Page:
When the school was previously inspected, the inspectors asked teachers to provide more challenge and feedback to pupils to help them increase the rate of progress. Inspectors also asked the school’s leaders to check the quality of teaching more regularly and provide more opportunities for staff to develop their skills further. You have successfully tackled these issues, although you recognise that providing a consistent level of challenge to all pupils is an area for the school to work on further.
At the same time, you and your staff have effectively absorbed changes in the curriculum and methods of assessing pupils’ progress. Staff as a whole are very enthusiastic about the changes made and their positive impact. Safeguarding is effective.
You have made sure that all safeguarding arrangements are fit for purpose. The relevant records are detailed and of high quality. When inspectors talked to staff and governors, they were able to confirm that they have had regular training in safeguarding awareness and applying relevant procedures.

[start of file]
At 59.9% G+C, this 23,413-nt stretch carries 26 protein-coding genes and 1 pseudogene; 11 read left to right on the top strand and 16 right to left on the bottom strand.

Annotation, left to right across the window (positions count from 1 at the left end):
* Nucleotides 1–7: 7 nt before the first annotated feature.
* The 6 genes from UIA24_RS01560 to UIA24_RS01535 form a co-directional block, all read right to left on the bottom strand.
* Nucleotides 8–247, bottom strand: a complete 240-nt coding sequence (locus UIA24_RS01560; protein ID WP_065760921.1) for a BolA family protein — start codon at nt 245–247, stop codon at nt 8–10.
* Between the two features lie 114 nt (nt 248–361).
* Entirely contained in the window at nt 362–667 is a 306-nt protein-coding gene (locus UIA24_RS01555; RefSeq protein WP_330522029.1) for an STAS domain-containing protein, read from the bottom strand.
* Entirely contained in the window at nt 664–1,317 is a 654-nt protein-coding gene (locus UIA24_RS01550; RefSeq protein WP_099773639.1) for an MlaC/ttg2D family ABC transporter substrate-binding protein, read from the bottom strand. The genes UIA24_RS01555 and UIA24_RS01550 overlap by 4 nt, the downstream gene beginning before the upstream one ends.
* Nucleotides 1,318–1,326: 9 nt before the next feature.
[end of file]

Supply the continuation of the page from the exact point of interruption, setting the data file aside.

As a result, they are confident about how to look out for and respond appropriately to any possible concerns. You also support parents in making them more aware of the importance of safeguarding, for example, when their children are using the internet. Castle Batch is an inclusive school, characterised by very good relationships and a caring ethos.
This is evident, for example, in the Resource Base for vulnerable pupils. Parents and pupils are very conscious of the school’s strong safeguarding culture and, consequently, would warmly recommend the school to others. Inspection findings ? My first line of enquiry was about the progress of children in the Reception classes and in key stage 1.
Although pupils lower down the school made good progress at the time of the previous inspection, there have been some variations in their achievement since then. Partly, this has been the result of changes in the make-up of the pupil population and variations in the composition of particular classes. For example, the numbers of lower-attaining, disadvantaged and other potentially vulnerable pupils has often varied considerably in different year groups and classes from year to year.